Sept. 14 through Oct. 9, 2020
Reiman Gallery, Christian Petersen Art Museum, 0003 Morrill Hall, Iowa State University
In a world where we are inundated with information, it is truly valuable to be able to slow down, look deeply at visual content and make thoughtful observations. Visual literacy is the ability to read and understand visual material and is a skill used each and every day regardless of field of study. The ability to look closely at visual material and use reasoning to make interpretations and evaluations based on observation, is a crucial proficiency needed to be an adaptive learner at any age, and ultimately, a more effective critical thinker.
In the FOCUS exhibition series a single work of art is highlighted to delve deeply into how we look and how we can develop critical thought, questioning and discussion through art. With multiple perspectives, backgrounds and ways of looking presented, this exhibition invites you to examine closely and think deeply in response to the visual world.
Aligning with the Visual Literacy Program goals of developing valuable skill sets for visual thinking, this exhibition series challenges and encourages visitors to better understand how they look at art and to focus on building connections and conversations using the lens of art. With several short-run exhibitions each year in the Reiman Gallery (lower level of the Christian Petersen Art Museum), FOCUS: Critical Conversations with Art features a diverse array of works of art and artists from the permanent collection, shown one at a time.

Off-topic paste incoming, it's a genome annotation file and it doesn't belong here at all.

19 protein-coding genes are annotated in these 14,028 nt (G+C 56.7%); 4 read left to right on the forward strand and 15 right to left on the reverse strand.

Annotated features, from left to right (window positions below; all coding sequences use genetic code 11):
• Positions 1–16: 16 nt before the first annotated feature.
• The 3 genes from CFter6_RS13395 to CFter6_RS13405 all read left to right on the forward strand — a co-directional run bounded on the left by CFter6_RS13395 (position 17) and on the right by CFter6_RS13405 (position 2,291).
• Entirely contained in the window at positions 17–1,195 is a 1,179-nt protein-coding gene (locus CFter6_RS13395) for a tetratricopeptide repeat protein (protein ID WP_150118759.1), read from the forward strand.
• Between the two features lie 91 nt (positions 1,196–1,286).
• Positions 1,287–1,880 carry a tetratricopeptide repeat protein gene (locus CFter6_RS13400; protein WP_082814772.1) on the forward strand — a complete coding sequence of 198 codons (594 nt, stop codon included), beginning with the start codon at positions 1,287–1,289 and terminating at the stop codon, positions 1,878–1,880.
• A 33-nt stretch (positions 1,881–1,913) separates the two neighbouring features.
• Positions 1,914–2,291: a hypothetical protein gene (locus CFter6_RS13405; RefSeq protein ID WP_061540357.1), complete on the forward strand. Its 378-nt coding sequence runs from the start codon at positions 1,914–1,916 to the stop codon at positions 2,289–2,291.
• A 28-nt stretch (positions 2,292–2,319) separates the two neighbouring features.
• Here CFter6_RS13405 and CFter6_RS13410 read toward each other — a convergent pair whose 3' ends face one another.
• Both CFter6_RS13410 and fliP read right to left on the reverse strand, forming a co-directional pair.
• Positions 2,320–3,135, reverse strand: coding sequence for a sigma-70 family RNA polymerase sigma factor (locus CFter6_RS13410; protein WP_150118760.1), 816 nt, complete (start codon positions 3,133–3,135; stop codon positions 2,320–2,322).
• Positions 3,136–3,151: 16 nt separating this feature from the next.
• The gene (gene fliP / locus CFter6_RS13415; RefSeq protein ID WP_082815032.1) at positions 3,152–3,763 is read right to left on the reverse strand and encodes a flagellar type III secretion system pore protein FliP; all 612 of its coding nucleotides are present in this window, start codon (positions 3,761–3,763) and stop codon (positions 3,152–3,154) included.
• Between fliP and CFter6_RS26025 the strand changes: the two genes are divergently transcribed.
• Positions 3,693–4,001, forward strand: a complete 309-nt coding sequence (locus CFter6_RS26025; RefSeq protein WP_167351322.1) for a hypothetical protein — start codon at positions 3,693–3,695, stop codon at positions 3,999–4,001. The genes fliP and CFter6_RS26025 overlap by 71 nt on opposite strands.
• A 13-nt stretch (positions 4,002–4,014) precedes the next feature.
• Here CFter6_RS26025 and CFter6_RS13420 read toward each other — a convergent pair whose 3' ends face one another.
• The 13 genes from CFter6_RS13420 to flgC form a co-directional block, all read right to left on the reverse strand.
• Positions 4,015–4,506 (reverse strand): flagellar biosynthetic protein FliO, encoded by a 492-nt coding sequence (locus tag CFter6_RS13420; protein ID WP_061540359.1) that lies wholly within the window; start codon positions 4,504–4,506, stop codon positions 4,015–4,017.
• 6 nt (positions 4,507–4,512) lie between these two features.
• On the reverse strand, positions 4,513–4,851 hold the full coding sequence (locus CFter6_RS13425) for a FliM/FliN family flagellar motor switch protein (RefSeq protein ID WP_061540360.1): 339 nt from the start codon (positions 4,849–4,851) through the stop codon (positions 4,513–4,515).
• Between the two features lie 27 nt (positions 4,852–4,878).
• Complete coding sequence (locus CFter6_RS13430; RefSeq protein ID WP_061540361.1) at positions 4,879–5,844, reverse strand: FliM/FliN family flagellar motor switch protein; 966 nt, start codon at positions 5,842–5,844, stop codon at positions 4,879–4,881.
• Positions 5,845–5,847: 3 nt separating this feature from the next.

For additional questions about this exhibition series or if interested in contributing your expertise for interpretations contact Lilah Anderson, Educator of Visual Literacy and Learning at firstname.lastname@example.org.
Upcoming FOCUS Exhibition Dates:
March 1 to April 2, 2021
April 12 to May 7, 2021
“I had wanted to make a piece dealing with the issue of the illegal alien… People talked about aliens as if they landed from outer space, as if they weren’t really people. I wanted to put a face on them. I wanted to humanize them.” - Luis Jiménez, artist